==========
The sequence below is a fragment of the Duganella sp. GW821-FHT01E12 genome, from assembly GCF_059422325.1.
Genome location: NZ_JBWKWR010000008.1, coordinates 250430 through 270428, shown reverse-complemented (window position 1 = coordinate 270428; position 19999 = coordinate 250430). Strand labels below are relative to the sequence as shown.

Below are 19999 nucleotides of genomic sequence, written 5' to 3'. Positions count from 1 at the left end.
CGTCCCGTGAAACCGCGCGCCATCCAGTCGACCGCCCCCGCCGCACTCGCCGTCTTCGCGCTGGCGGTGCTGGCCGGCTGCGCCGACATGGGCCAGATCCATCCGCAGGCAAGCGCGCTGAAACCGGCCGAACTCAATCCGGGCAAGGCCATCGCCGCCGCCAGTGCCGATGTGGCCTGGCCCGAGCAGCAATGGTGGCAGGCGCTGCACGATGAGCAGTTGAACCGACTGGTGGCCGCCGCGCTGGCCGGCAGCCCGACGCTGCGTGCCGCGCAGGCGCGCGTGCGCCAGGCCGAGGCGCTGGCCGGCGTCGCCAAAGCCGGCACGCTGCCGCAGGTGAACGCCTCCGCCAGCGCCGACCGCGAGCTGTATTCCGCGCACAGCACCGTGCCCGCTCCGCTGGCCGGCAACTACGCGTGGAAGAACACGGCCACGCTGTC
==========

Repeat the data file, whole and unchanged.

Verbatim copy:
The sequence below is a fragment of the Duganella sp. GW821-FHT01E12 genome, from assembly GCF_059422325.1.
Genome location: NZ_JBWKWR010000008.1, coordinates 250430 through 270428, shown reverse-complemented (window position 1 = coordinate 270428; position 19999 = coordinate 250430). Strand labels below are relative to the sequence as shown.

Below are 19999 nucleotides of genomic sequence, written 5' to 3'. Positions count from 1 at the left end.
CGTCCCGTGAAACCGCGCGCCATCCAGTCGACCGCCCCCGCCGCACTCGCCGTCTTCGCGCTGGCGGTGCTGGCCGGCTGCGCCGACATGGGCCAGATCCATCCGCAGGCAAGCGCGCTGAAACCGGCCGAACTCAATCCGGGCAAGGCCATCGCCGCCGCCAGTGCCGATGTGGCCTGGCCCGAGCAGCAATGGTGGCAGGCGCTGCACGATGAGCAGTTGAACCGACTGGTGGCCGCCGCGCTGGCCGGCAGCCCGACGCTGCGTGCCGCGCAGGCGCGCGTGCGCCAGGCCGAGGCGCTGGCCGGCGTCGCCAAAGCCGGCACGCTGCCGCAGGTGAACGCCTCCGCCAGCGCCGACCGCGAGCTGTATTCCGCGCACAGCACCGTGCCCGCTCCGCTGGCCGGCAACTACGCGTGGAAGAACACGGCCACGCTGTC